Gov. Brown extends California's water limits: 'We are in a new era.'

As Californians enter their fifth year of drought, many are changing their daily habits as they realize that temporary inconveniences, and the drought itself, may be here to stay. 

Rich Pedroncelli/ AP/ File
In this June 2014 file photo, landscapers at the California state Capitol in Sacramento have removed the lawn in hopes of inspiring citizens to do the same, as the state continues water conservation efforts in the face of extreme drought. (June 2014)

Governor Jerry Brown prepared Californians to enter their fifth year of a seemingly interminable drought on Friday by extending an executive order that mandated a 25-percent reduction in water usage across the state.

The original order, issued in April, could now be extended until October 2016 if the drought persists through January.

Although El Niño is expected to shower California with much-needed rainfall, and Governor Brown fast-tracked initiatives to capture as much as possible, meteorologists predict it won't be enough to solve the state's water woes, which have begun to reshape Californians' habits, from landscaping to cooking.

"People should realize we are in a new era," Brown said at a news conference last spring, announcing the state's first-ever mandated water limits. "The idea of your nice little green lawn getting watered every day, those days are past." 

A previous effort to encourage Californians to voluntarily reduce their water usage by 20 percent, beginning in January 2014, fell short of the target. 

The executive order's goal is to reduce local water suppliers' usage by 25 percent, but each community has its own specific limit, determined after taking other factors into account, such as whether residents have already begun taking fewer showers or ceased watering unnaturally lush lawns. 

In a state where nature-defying landscape is more of a status symbol than a practicality, many homeowners, particularly in wealthy enclaves, have flouted the limits and handed over fines, or at least grumbled about what they consider unfair changes.

"You could put 20 houses on my property, and they'd have families of at least four. In my house, there is only two of us," interior designer Gay Butler said of her large estate. So "they'd be using a hell of a lot more water than we're using."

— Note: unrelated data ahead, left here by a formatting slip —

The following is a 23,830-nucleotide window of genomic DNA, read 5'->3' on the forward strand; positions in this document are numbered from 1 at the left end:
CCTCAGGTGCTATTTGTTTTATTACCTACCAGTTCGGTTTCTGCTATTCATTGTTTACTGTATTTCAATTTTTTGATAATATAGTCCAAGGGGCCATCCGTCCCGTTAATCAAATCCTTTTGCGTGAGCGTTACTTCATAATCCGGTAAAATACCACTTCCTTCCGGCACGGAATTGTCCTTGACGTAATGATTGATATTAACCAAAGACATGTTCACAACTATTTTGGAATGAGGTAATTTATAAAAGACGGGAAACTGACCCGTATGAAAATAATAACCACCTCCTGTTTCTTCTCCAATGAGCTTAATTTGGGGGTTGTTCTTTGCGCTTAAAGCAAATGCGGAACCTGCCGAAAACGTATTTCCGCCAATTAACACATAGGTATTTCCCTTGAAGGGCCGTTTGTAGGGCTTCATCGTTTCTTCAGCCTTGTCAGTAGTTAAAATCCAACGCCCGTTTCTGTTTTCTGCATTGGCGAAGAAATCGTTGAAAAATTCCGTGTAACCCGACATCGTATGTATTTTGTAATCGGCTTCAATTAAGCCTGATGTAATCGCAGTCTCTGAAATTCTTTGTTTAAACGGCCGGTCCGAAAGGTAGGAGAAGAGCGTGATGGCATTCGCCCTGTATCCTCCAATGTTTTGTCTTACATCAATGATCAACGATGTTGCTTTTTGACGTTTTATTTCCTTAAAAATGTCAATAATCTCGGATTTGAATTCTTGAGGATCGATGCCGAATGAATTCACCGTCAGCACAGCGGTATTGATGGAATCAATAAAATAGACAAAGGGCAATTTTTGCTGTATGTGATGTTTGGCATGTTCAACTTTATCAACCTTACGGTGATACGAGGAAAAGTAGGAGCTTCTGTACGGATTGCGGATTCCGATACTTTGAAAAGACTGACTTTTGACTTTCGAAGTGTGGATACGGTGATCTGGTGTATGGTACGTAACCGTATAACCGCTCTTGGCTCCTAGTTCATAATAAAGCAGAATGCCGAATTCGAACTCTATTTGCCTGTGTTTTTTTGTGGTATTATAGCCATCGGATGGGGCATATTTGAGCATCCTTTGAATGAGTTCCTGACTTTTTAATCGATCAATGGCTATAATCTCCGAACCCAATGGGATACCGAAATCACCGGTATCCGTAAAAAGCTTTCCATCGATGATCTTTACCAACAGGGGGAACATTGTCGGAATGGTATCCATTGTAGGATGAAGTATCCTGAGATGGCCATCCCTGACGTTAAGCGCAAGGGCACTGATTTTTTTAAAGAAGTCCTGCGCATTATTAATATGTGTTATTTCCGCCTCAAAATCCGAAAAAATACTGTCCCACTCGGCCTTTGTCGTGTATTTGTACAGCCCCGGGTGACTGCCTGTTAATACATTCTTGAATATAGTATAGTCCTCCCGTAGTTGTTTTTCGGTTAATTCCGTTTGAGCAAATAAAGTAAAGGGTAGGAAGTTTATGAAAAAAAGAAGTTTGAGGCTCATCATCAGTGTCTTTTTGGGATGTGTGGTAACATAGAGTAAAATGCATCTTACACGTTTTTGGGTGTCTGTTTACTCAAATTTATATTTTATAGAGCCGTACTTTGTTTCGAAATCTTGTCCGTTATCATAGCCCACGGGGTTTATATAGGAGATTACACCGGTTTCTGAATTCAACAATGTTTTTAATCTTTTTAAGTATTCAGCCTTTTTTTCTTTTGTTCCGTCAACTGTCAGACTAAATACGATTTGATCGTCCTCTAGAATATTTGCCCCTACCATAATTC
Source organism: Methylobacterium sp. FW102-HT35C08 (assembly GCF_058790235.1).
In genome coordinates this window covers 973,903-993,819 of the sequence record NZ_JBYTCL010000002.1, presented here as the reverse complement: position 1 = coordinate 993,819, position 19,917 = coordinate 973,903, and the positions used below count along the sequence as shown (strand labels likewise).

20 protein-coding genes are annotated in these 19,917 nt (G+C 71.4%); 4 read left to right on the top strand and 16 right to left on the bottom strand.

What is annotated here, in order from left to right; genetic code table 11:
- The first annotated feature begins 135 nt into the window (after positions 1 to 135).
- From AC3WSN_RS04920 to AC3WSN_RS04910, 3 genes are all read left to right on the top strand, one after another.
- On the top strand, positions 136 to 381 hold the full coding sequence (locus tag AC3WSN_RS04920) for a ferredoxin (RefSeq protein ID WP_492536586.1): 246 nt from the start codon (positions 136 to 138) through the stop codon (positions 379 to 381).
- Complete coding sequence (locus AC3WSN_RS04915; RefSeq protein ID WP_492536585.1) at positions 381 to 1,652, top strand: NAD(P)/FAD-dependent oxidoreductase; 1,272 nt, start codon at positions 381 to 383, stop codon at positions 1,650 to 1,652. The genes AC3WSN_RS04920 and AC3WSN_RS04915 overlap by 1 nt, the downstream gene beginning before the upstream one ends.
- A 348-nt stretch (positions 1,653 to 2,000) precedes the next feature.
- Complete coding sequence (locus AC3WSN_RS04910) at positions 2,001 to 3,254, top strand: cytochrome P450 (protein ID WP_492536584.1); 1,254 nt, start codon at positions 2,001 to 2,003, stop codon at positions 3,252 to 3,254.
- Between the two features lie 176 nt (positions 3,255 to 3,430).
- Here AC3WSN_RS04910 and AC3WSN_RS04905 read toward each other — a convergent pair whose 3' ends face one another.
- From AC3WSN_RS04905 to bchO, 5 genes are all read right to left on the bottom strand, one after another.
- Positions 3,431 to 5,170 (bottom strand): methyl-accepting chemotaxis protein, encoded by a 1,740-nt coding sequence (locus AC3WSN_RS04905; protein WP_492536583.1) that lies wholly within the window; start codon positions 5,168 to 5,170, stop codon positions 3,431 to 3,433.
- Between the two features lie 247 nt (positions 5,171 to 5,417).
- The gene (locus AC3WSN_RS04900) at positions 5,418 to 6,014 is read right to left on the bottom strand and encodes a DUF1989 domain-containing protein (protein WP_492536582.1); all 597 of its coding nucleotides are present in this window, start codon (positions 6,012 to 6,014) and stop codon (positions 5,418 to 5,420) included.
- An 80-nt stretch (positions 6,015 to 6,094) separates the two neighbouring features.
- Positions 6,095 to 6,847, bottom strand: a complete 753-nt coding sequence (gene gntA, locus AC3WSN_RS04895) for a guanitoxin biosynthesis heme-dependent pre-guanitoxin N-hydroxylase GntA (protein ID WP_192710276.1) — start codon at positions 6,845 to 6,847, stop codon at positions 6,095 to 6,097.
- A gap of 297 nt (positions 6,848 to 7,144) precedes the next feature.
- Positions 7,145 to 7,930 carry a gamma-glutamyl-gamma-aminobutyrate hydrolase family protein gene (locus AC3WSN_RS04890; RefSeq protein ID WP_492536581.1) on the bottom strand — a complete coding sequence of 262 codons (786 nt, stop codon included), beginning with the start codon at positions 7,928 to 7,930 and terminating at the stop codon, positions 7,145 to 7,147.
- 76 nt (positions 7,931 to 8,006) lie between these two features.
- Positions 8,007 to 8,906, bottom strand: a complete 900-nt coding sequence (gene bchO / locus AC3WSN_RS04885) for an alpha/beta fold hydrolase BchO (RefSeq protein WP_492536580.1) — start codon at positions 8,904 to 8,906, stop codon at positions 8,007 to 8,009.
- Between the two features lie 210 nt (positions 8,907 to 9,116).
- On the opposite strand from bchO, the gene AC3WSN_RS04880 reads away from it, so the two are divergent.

"What are we supposed to do, just have dirt around our house on four acres?" she asked The Washington Post's Rob Kuznia. 

More or less. One of the state's most successful water-reduction efforts has been rebates to encourage homeowners to tear out their grass lawns, in favor of artificial turf or desert-friendly native plants. 

In July, the Metropolitan Water District of Southern California was forced to stop the program after spending $450 million; overwhelmed by applicants, it simply ran out of money, after saving the equivalent of 160,000 households' worth in water

With or without lawns, Californians have turned #droughtshaming into a new competitive hobby, using social media to pinpoint neighborhood suspects: who's washing their car too often? Whose flowers look suspiciously healthy?

According to The New York Times, drought has changed culinary habits, too, particularly in restaurant kitchens, where steaming, not boiling, is growing in popularity, and chefs must wrestle with new inconveniences, such as the altered taste of dairy products, now that animals' diets have shifted away from grass. 

The question is whether citizens will treat the changes as a temporary challenge, or a long-term shift, which may take years to tell. Then again, the drought itself may be here to stay, at least for several more years. 

"The rebate program was intended to stimulate interest in turf removal to the point that government incentives were not necessary for the long term," the Metropolitan Water District's general manager, Jeffrey Kightlinger, explained when announcing its closure. 

Even if adaptations catch on with everyday citizens, the state's next challenge may be tackling large-scale water use in the agriculture and tourism industries.

"The economy is built on never-ending growth," Coachella Valley Sierra Club leader Jeff Morgan told reporter Lisa M. Krieger last month. "But you can’t grow water."

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